Jahan-nama means “orrery” in Persian: it is the most perfect name given to the western part of Sahebqaraniyeh Palace in Niavaran Complex, which has been allocated to the preservation of works donated to the Pahlavi dynasty or purchased by them.
Indeed, Jahan-nama Museum displays a world in a limited space, where you can clearly recognize the evolution and development of human talents and feelings. It contains historical objects from different cultures, and works by different artists.
The building includes four halls on the ground floor and one in the basement. It was allocated to the perseveration of works donated to or bought by Farah Diba, the former Iranian queen, in 1976. On the roof of the middle hall, there is a painting on wood with the famous Persian theme of “Rose and Nightingale” of Shiraz.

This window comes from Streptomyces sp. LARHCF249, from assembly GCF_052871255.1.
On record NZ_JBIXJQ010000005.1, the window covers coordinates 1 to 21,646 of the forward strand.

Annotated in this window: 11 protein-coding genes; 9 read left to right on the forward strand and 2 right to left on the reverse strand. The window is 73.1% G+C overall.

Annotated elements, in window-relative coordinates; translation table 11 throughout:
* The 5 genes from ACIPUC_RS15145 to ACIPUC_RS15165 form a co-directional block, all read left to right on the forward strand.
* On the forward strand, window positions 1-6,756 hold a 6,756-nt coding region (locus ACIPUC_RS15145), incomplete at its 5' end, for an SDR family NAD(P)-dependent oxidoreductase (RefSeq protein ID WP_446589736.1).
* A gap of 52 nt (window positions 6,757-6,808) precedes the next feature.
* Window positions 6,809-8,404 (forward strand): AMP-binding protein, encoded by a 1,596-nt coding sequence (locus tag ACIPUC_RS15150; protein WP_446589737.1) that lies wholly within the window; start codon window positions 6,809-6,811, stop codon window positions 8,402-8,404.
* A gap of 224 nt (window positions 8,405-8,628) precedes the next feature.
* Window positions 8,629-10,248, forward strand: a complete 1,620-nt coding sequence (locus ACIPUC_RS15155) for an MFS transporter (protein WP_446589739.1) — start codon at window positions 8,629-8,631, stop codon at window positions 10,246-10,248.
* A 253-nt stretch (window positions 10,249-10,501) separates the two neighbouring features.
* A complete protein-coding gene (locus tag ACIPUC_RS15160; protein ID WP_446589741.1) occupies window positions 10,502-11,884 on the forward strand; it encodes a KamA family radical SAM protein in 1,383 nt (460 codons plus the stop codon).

Jahan-nama Museum was inaugurated in February 1998. The works in this museum are displayed in two sections: prehistoric art, and works of contemporary visual arts from Iran and the world.
Examples of works in the first section include the ancient remnants of pre-Columbian civilizations, Lorestan bronze, Amlash pottery, and the North American Indian art from the first and second millennia BCE.
In the other part, there are works by contemporary Iranian artists such as Sohrab Sepehri, Nasser Oveisi, Faramarz Pilaram, Jafar Rouhbakhsh, Parviz Kalantari, Bahman Mohasses, Sirak Melkonian, Jazeh Tabatabai, Mash Ismail and Parviz Tanavoli; as well as the non-Iranian ones like George Brock, Paul Gauguin, Paul Klee, Picasso, Camille Pissarro, Pierre-Auguste Renoir, Diego Giacometti, Fernand Léger and Mark Chagall.
What follows are ILNA’s photos of Jahan-nama Museum in Sahebqaraniyeh Palace: